Managing User Accounts on Your Linux Instance

Each Linux instance type launches with a default Linux system user account. For Amazon Linux 2 or the Amazon Linux AMI, the user name is ec2-user. For Centos, the user name is centos. For Debian, the user name is admin or root. For Fedora, the user name is ec2-user or fedora. For RHEL, the user name is ec2-user or root. For SUSE, the user name is ec2-user or root. For Ubuntu, the user name is ubuntu. Otherwise, if ec2-user and root don't work, check with your AMI provider.

NOTE: Linux system users should not be confused with AWS Identity and Access Management (IAM) users. For more information, see IAM Users and Groups in the IAM User Guide.

Best Practice

Using the default user account is adequate for many applications, but you may choose to add user accounts so that individuals can have their own files and workspaces. Creating user accounts for new users is much more secure than granting multiple (possibly inexperienced) users access to the default user account, because that account can cause a lot of damage to a system when used improperly. For more information, see Tips for Securing Your EC2 Instance.

Creating a User Account

First create the user account, and then add the SSH public key that allows the user to connect to and log into the instance.


To add a user account

Use the adduser command to add the user account to the system (with an entry in the /etc/passwd file). The command also creates a group and a home directory for the account. In this example, the user account is named newuser.

sudo adduser newuser

[Ubuntu] When adding a user to an Ubuntu system, include the --disabled-password parameter with this command to avoid adding a password to the account.

sudo adduser newuser --disabled-password

Switch to the new account so that the directory and file that you will create will have the proper ownership.

Add the SSH public key to the user account. First create a directory in the user's home directory for the SSH key file, then create the key file, and finally paste the public key into the key file.

Create a .ssh directory in the newuser home directory and change its file permissions to 700 (only the owner can read, write, or open the directory).

[newuser ~]$ mkdir .ssh
[newuser ~]$ chmod 700 .ssh

Important: Without these exact file permissions, the user will not be able to log in.

Create a file named authorized_keys in the .ssh directory and change its file permissions to 600 (only the owner can read or write to the file).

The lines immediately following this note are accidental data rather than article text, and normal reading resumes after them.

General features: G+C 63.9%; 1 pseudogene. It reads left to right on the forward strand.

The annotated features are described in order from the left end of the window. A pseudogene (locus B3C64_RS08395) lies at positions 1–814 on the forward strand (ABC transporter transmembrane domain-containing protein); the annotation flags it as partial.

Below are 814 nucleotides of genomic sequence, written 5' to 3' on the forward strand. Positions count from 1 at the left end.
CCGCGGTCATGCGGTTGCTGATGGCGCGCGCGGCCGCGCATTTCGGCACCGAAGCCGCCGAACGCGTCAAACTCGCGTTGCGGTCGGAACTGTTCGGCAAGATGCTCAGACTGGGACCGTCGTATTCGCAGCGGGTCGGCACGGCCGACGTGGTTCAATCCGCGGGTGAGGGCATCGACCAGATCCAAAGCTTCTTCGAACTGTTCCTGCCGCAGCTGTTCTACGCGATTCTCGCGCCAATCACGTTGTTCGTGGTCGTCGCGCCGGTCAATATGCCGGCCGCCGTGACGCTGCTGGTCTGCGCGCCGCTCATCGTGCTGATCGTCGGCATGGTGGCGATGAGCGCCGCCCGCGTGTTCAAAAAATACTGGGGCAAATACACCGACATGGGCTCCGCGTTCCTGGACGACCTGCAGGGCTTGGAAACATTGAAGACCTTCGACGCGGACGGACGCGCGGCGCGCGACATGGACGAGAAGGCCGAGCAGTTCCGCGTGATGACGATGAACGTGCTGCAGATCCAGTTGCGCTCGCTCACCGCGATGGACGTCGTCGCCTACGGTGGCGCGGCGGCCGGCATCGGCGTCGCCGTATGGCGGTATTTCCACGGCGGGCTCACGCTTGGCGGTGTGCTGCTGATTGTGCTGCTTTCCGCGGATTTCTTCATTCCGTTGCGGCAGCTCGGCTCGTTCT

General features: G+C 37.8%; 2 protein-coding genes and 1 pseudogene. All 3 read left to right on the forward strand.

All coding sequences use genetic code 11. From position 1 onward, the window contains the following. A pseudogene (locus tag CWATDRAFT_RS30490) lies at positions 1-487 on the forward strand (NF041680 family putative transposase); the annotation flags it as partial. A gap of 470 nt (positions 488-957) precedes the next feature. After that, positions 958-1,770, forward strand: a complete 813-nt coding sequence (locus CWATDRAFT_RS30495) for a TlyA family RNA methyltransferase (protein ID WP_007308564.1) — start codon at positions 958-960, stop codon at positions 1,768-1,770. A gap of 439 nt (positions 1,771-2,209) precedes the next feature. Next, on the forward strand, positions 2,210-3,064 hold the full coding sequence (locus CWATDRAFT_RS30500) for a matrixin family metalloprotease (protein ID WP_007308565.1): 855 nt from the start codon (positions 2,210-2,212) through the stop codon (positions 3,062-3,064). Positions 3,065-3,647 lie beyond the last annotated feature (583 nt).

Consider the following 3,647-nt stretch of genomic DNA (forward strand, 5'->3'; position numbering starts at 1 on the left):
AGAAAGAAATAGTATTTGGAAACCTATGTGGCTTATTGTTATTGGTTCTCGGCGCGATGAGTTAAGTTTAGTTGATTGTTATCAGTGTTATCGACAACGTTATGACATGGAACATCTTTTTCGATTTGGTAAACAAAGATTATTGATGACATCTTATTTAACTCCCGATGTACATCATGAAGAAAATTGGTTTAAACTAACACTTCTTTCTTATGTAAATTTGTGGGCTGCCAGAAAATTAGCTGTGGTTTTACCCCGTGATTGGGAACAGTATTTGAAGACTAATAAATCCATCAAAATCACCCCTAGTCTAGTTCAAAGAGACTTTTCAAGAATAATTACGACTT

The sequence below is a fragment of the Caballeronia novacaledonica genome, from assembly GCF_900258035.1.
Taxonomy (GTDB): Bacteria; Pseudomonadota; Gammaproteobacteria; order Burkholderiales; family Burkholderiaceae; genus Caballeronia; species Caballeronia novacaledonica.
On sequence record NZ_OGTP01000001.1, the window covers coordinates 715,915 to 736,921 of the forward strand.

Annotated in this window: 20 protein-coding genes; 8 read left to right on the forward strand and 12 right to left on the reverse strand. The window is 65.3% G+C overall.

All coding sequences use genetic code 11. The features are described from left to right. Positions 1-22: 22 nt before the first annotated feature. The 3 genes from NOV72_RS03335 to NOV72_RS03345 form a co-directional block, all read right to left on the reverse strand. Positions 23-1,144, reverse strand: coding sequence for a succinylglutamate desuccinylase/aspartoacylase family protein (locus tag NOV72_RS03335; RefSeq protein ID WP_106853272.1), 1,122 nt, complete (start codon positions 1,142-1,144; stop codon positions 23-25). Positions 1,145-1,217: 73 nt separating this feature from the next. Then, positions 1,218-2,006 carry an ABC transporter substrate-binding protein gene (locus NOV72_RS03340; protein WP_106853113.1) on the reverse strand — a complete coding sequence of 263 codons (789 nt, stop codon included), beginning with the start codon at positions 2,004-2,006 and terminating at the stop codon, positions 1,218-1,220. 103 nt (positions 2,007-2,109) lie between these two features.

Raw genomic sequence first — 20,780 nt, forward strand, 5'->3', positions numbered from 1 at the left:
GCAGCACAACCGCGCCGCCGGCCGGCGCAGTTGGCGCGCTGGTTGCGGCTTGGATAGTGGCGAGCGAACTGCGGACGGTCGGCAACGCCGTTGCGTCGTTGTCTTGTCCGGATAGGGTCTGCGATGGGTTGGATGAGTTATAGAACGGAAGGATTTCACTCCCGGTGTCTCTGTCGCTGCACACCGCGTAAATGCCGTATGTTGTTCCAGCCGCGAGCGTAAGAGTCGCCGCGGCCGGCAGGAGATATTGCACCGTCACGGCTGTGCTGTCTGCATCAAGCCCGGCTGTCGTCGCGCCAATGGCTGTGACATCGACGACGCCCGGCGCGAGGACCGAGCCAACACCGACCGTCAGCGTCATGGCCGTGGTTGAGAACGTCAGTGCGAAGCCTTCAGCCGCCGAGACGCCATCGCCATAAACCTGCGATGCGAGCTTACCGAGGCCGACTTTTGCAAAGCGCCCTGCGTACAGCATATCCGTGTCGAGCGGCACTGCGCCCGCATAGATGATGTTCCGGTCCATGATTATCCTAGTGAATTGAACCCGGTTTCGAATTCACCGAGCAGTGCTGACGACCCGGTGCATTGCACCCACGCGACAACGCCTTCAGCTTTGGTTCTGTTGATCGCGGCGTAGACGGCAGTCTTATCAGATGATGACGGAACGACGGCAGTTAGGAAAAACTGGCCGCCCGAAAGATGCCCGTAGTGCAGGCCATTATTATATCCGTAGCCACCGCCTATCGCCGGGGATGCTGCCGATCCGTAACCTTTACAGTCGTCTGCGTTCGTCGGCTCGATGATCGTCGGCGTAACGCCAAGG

[newuser ~]$ touch .ssh/authorized_keys 
[newuser ~]$ chmod 600 .ssh/authorized_keys

Important: Without these exact file permissions, the user will not be able to log in.

Open the authorized_keys file using your favorite text editor (such as vim or nano).

[newuser ~]$ nano .ssh/authorized_keys

Paste the public key for the key pair into the file and save the changes. For example:

ssh-rsa AAAAB3NzaC1yc2EAAAADAQABAAABAQClKsfkNkuSevGj3eYhCe53pcjqP3maAhDFcvBS7O6V hz2ItxCih+PnDSUaw+WNQn/mZphTk/a/gU8jEzoOWbkM4yxyb/wB96xbiFveSFJuOp/d6RJhJOI0iBXr lsLnBItntckiJ7FbtxJMXLvvwJryDUilBMTjYtwB+QhYXUMOzce5Pjz5/i8SeJtjnV3iAoG/cQk+0FzZ qaeJAAHco+CY/5WrUBkrHmFJr6HcXkvJdWPkYQS3xqC0+FmUZofz221CBt5IMucxXPkX4rWi+z7wB3Rb BQoQzd8v7yeb7OzlPnWOyN0qFU0XA246RA8QFYiCNYwI3f05p6KLxEXAMPLE

The user should now be able to log into the newuser account on your instance using the private key that corresponds to the public key that you added to the authorized_keys file.

Removing a User Account

If a user account is no longer needed, you can remove that account so that it may no longer be used.

To remove a user from the system

Use the userdel command to remove the user account from the system. When you specify the -r parameter, the user's home directory and mail spool are deleted. To keep the user's home directory and mail spool, omit the -r parameter.

[ec2-user ~]$ sudo userdel -r olduser

Credit: ( This article is copied from AWS document server).  I have presented here only as know how. 


Anup Chhetri

IT system administrator

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